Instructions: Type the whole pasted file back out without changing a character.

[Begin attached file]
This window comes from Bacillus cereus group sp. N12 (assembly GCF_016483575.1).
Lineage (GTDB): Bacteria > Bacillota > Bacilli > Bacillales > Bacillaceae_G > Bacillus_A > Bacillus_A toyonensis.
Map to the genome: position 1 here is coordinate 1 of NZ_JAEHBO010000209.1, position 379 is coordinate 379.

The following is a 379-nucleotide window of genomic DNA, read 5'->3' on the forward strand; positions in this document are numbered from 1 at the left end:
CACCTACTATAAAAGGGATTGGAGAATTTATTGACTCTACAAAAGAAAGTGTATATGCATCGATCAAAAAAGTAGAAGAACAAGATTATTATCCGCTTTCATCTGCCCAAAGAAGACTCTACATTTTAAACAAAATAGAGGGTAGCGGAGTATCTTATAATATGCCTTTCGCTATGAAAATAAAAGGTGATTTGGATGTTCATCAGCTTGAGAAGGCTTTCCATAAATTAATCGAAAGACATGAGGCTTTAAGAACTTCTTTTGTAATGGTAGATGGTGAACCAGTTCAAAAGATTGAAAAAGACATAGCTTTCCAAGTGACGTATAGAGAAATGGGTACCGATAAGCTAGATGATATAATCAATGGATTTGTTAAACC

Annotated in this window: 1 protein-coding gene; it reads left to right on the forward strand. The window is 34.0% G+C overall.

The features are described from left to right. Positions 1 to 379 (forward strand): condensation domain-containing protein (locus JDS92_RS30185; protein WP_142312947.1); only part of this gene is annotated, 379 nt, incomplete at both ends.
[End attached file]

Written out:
This window comes from Bacillus cereus group sp. N12 (assembly GCF_016483575.1).
Lineage (GTDB): Bacteria > Bacillota > Bacilli > Bacillales > Bacillaceae_G > Bacillus_A > Bacillus_A toyonensis.
Map to the genome: position 1 here is coordinate 1 of NZ_JAEHBO010000209.1, position 379 is coordinate 379.

The following is a 379-nucleotide window of genomic DNA, read 5'->3' on the forward strand; positions in this document are numbered from 1 at the left end:
CACCTACTATAAAAGGGATTGGAGAATTTATTGACTCTACAAAAGAAAGTGTATATGCATCGATCAAAAAAGTAGAAGAACAAGATTATTATCCGCTTTCATCTGCCCAAAGAAGACTCTACATTTTAAACAAAATAGAGGGTAGCGGAGTATCTTATAATATGCCTTTCGCTATGAAAATAAAAGGTGATTTGGATGTTCATCAGCTTGAGAAGGCTTTCCATAAATTAATCGAAAGACATGAGGCTTTAAGAACTTCTTTTGTAATGGTAGATGGTGAACCAGTTCAAAAGATTGAAAAAGACATAGCTTTCCAAGTGACGTATAGAGAAATGGGTACCGATAAGCTAGATGATATAATCAATGGATTTGTTAAACC

Annotated in this window: 1 protein-coding gene; it reads left to right on the forward strand. The window is 34.0% G+C overall.

The features are described from left to right. Positions 1 to 379 (forward strand): condensation domain-containing protein (locus JDS92_RS30185; protein WP_142312947.1); only part of this gene is annotated, 379 nt, incomplete at both ends.